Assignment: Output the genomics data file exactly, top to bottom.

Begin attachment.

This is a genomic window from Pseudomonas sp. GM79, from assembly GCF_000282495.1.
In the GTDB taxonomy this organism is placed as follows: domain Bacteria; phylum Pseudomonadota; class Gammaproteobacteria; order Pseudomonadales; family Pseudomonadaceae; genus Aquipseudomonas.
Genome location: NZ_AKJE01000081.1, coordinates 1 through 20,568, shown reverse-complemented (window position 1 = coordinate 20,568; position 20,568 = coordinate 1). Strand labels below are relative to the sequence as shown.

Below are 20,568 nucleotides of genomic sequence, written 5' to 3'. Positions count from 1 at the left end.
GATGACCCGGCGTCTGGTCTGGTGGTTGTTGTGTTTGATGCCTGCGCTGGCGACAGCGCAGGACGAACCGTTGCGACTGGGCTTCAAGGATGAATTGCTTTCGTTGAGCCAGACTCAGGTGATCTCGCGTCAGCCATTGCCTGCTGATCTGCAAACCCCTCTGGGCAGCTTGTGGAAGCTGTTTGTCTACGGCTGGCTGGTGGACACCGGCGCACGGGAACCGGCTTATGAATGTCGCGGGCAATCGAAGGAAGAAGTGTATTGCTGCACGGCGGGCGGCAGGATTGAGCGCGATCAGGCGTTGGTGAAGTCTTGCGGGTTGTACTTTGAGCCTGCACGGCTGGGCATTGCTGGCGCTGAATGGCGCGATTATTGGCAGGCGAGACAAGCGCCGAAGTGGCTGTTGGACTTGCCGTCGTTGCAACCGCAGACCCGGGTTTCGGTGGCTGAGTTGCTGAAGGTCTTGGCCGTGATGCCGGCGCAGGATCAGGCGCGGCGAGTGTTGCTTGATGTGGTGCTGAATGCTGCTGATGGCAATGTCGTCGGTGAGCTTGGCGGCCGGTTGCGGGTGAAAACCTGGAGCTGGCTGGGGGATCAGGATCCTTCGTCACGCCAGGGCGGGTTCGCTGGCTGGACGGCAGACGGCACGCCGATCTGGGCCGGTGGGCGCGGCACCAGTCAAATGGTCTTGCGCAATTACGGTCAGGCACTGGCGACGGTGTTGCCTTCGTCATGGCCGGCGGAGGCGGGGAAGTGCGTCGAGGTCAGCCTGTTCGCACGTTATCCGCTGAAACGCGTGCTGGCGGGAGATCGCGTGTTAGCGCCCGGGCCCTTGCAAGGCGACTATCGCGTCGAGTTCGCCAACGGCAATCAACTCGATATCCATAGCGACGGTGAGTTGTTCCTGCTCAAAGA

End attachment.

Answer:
This is a genomic window from Pseudomonas sp. GM79, from assembly GCF_000282495.1.
In the GTDB taxonomy this organism is placed as follows: domain Bacteria; phylum Pseudomonadota; class Gammaproteobacteria; order Pseudomonadales; family Pseudomonadaceae; genus Aquipseudomonas.
Genome location: NZ_AKJE01000081.1, coordinates 1 through 20,568, shown reverse-complemented (window position 1 = coordinate 20,568; position 20,568 = coordinate 1). Strand labels below are relative to the sequence as shown.

Below are 20,568 nucleotides of genomic sequence, written 5' to 3'. Positions count from 1 at the left end.
GATGACCCGGCGTCTGGTCTGGTGGTTGTTGTGTTTGATGCCTGCGCTGGCGACAGCGCAGGACGAACCGTTGCGACTGGGCTTCAAGGATGAATTGCTTTCGTTGAGCCAGACTCAGGTGATCTCGCGTCAGCCATTGCCTGCTGATCTGCAAACCCCTCTGGGCAGCTTGTGGAAGCTGTTTGTCTACGGCTGGCTGGTGGACACCGGCGCACGGGAACCGGCTTATGAATGTCGCGGGCAATCGAAGGAAGAAGTGTATTGCTGCACGGCGGGCGGCAGGATTGAGCGCGATCAGGCGTTGGTGAAGTCTTGCGGGTTGTACTTTGAGCCTGCACGGCTGGGCATTGCTGGCGCTGAATGGCGCGATTATTGGCAGGCGAGACAAGCGCCGAAGTGGCTGTTGGACTTGCCGTCGTTGCAACCGCAGACCCGGGTTTCGGTGGCTGAGTTGCTGAAGGTCTTGGCCGTGATGCCGGCGCAGGATCAGGCGCGGCGAGTGTTGCTTGATGTGGTGCTGAATGCTGCTGATGGCAATGTCGTCGGTGAGCTTGGCGGCCGGTTGCGGGTGAAAACCTGGAGCTGGCTGGGGGATCAGGATCCTTCGTCACGCCAGGGCGGGTTCGCTGGCTGGACGGCAGACGGCACGCCGATCTGGGCCGGTGGGCGCGGCACCAGTCAAATGGTCTTGCGCAATTACGGTCAGGCACTGGCGACGGTGTTGCCTTCGTCATGGCCGGCGGAGGCGGGGAAGTGCGTCGAGGTCAGCCTGTTCGCACGTTATCCGCTGAAACGCGTGCTGGCGGGAGATCGCGTGTTAGCGCCCGGGCCCTTGCAAGGCGACTATCGCGTCGAGTTCGCCAACGGCAATCAACTCGATATCCATAGCGACGGTGAGTTGTTCCTGCTCAAAGA